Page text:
In Union They Stand: A Conversation With NeverWake’s Johhny DiCarlo

If Nashville is the capital of country music, Pittsburgh should be the mecca for heavy metal. Common sense says that any city associated with the term “Steel Curtain” should be.

And while Pittsburgh metallions NeverWake may not have a “terrible towel” to fly like their black and gold NFL brethren the Steelers, they do carry a banner of their own — one of the heavy metal variety. They fly it hard, and they fly it strong, with the mission of converting as many concert-goers to NeverWake fans as they can.

And to wreck their necks.

“You’re going to be doing a bunch of headbanging,” said lead vocalist and guitarist Johnny DiCarlo of attending a NeverWake show. “People want to mosh and stuff, but ultimately, we want you to get into the music. We want you to forget everything you have to do later — except ice your neck from all the headbanging.

ListenIowa caught up with DiCarlo and bandmates Justin Sanford (guitar/vocals), Marcus Giannamore (drums), and bassist George Scott as the quartet had just wrapped rehearsals and were en route to the opening night of a month-long jaunt with The Veer Union, which includes stops here in Iowa at the Red Stone Room in Davenport on April 25, and a Saturday, April 27, show at Spicoli’s Reverb in Waterloo.

You guys just got back on the road, this time in support of The Veer Union. The market is tough these days, with a lot of bands out there trying to make their mark as well. What’s your approach to separate yourselves from the pack?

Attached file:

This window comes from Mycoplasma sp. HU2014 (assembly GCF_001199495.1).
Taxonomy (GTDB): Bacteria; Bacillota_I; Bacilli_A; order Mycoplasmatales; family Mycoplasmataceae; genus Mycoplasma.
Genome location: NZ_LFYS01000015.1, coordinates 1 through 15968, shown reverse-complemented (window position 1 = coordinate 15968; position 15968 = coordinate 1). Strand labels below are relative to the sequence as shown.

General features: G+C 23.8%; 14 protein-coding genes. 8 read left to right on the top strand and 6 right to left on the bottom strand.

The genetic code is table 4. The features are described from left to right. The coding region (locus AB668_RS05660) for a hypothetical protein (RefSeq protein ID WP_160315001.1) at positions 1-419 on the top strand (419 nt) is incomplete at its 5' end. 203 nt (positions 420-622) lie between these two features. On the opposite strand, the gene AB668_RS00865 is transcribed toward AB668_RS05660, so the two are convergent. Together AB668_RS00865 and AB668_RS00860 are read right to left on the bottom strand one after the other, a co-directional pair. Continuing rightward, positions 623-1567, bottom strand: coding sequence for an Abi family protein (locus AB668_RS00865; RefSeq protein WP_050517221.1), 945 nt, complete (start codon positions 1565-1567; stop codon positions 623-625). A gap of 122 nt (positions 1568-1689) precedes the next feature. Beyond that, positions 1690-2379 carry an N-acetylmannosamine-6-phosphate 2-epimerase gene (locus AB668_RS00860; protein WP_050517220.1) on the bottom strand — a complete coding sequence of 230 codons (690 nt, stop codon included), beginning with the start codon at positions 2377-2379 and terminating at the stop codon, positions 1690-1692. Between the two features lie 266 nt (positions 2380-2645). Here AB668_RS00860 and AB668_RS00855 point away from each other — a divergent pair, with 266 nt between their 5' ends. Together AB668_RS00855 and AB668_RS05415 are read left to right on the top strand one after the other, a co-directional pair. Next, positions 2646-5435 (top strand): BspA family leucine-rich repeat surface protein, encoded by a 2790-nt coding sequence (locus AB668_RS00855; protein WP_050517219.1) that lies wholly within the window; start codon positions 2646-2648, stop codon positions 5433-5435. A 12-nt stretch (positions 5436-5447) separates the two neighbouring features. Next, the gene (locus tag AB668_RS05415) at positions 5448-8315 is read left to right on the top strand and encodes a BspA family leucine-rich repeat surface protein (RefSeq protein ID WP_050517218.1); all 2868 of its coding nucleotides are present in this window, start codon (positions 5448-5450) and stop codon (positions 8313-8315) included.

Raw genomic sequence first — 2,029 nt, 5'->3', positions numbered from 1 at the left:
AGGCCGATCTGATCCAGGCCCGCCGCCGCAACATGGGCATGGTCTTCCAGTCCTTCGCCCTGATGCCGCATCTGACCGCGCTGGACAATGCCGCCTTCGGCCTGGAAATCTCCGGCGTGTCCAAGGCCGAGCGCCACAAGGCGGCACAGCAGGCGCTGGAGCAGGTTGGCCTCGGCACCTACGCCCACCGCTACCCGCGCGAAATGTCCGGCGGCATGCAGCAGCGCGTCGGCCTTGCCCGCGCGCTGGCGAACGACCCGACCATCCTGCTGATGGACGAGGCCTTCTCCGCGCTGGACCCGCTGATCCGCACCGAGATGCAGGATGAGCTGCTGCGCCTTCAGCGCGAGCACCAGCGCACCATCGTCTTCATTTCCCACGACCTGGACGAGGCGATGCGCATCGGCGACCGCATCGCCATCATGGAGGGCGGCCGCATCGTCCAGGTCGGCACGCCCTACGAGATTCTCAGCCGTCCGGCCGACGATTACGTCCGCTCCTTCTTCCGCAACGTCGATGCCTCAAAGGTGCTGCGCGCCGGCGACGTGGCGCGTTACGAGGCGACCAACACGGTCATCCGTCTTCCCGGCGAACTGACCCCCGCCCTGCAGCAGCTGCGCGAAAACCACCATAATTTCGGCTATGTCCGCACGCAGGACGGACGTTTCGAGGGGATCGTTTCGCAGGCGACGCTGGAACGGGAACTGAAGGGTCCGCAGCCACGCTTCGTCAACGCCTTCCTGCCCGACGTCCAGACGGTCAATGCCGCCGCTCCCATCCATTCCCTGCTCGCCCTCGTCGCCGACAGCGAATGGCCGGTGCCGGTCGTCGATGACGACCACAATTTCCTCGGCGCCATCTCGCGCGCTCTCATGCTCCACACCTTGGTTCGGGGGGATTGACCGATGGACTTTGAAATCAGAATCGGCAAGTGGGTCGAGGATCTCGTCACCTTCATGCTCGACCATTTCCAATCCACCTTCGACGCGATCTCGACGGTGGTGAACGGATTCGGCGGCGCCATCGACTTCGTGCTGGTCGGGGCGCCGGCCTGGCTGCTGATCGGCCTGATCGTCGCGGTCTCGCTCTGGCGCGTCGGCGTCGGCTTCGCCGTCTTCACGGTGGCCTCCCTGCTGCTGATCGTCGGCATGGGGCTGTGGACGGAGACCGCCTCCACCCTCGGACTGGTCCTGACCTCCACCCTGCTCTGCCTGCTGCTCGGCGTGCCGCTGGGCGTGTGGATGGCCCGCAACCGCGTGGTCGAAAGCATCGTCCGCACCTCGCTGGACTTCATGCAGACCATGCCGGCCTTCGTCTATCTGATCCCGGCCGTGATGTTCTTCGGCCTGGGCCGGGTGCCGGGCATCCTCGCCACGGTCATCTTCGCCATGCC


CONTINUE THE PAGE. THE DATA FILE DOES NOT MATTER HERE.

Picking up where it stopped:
You have to be you, stand out, and do what you can. It’s not about going out there and worrying about making money. You’ve got to go out there and be yourself, and that will rub off on the fans. If they like you, they might be willing to buy your music or buy a shirt. Ultimately, we want people to be fans of NeverWake, not sell a certain amount of shirts every night, though. At the same time, we have to sacrifice things and make sure to do things like spend money at the last minute. One time we drove four hours to a show and Marcus forgot his bass (drum) pedal. (laughs) That was $400. You need to minimize stuff like that when you’re on the road because it adds up.

What’s the status of “Misguided,” the E.P. you guys are set to release soon?
We are in the mixing process. This album is a bit darker. All the songs are on 7-strings (guitars), so it’s all down-tuned to A. When we were writing in that key, things tended to get a little darker. We don’t want to nail a hard date on the release yet, though. Everybody just hold on. We’re out here on tour, and we’re squeezing things out of the “Are You In There” single as much as we can. We will be playing another single on the tour, so if you want to hear us play a new song, you have to come out and see us.

John Moyer of Disturbed produced the single. Is he doing the rest of the album as well?